A special economic zone (SEZ) is an area in which business and trade laws are different from rest of the country. SEZs are located within a country’s national borders, and their aims include: increased trade, increased investment, job creation and effective administration. To encourage businesses to set up in the zone, financial policies are introduced. These policies typically regard investing, taxation, trading, quotas, customs and labour regulations. Additionally, companies may be offered tax holidays, where upon establishing in a zone they are granted a period of lower taxation.The creation of special economic zones by the host country may be motivated by the desire to attract foreign direct investment (FDI).
India was one of the earliest Asian countries to establish a manufacturing- oriented SEZ. The first SEZ in India Was developed by the Central Government under the ‘export processing zone’ (EPZ) scheme in the port city of Kandla in Gujarat in 1965. Since then, SEZs have been an integral part of India’s export promotion policy. Subsequent to theKandla EPZ, the central Government established five more zones by the late 1980s and a seventh zone in 1994.
- ECONOMIC COST: the industrial development of the region will provide jobs to youth, support to local entrepreneurs, better infrastructure like roads, electricity housing etc, less migration, and thus promote literacy and skills up gradation. Therefore providing economic growth at local and national level.
- SOCIAL COST: helps in upward mobility of socially deprived classes, Outer world contact promote awareness about their rights, consciousness against the social evils like gender inequality, untouchability, etc
Social costs include:
- Loss of livelihood of farmers of farmers whose agricultural land is allocated for such non-agricultural purposes.
- Lower education standards in such families due to low income, hamper the regional growth
- Loss of forest land to set up industries and increasing diseases in the nearby region due to high pollution, leads to further degradation of social life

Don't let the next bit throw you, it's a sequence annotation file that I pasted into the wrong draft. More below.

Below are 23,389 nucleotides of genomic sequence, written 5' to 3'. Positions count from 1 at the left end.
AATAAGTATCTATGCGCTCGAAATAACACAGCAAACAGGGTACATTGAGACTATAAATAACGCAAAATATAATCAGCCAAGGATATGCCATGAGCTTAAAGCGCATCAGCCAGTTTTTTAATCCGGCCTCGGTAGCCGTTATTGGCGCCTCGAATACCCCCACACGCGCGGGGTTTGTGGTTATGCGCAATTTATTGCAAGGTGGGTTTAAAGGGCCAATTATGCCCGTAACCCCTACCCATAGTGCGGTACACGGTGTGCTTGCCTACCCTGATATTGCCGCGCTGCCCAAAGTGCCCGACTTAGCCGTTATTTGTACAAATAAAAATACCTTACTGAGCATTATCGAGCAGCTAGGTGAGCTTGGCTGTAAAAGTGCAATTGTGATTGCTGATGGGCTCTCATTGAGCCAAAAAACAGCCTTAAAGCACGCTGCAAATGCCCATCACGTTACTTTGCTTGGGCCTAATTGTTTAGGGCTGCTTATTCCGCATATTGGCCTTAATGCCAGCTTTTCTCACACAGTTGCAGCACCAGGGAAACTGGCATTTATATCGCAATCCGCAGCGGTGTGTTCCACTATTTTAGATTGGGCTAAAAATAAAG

- Degradation of Rural empowerment: The rural population of the region is not consulted before setting up industries in the region, leading to more urbanization, with increasing pressure on cities
Economic costs include:
- SEZs are mostly concentrated in the more developed states of the country, leading to unbalanced regional growth
- The fertile agricultural land is transferred for such non-agricultural purposes and due to low agricultural output from the remaining land, farmers are not able to pay-off debts, leading to increase of NPAs
- SEZs tend to compete with the MSMEs in the country, leading to decreased viability of such small factories and increased unemployment.
- Revenue foregone – RF is having massive fiscal implications and further shrinks the tax to GDP ratio which is already hovering at dismal 17%
- Paltry compensations given to the farmers in exchange of the fertile agricultural land and not able to sustain a healthy livelihood for long, leading to more demands for loan waivers and subsidies
Although the SEZs do help in increasing the economic growth of the country in affiliated sectors, the govt does need to minimise the negative externalities of setting up such industries. The SEZs to be set up under Make in India project should be spread evenly over the country and help in carrying out a sustainable development of the region, while keeping in view all the environmental and social costs and helping in furtherance of inclusive growth.
Topic: Effects of liberalization on the economy,
5) The “reforms” in 1991 laid out a new trajectory in which federalism was dichotomised into two parts—political and fiscal. Critically analyse the changing nature of fiscal federalism since 1991 reforms. (200 Words)
Widening regional disparity has been a feature of India’s social and economic trajectory at least since the 1960s. The process of economic reforms since 1991 has certainly accentuated it—both between and within states— in sectoral as well as social dimensions. This intensification of regional disparity is also characterized by wider sectoral disparities, especially between agriculture and non-agriculture, among different regions, and widening social disparity along with wider rural–urban disparities. The relative ranks of different states in terms of their per capita income levels have remained practically unchanged in the last three decades, with very moderate changes in the ranks of middle- or high-income states within their respective groups.
Changing nature of fiscal federalism since 1991-
Positive effects on politics and economy-
- The economic reforms have also contributed to the rise in competition among states to attract private investment.
- Further states have begun to rise their own resources to become fiscally sustainable though most of the stares are still dependent on the aid from central government.
- Since beginning of liberalization a parallel process of regional representation in national government began (since 11th Lok Sabha representation of regional parties increased).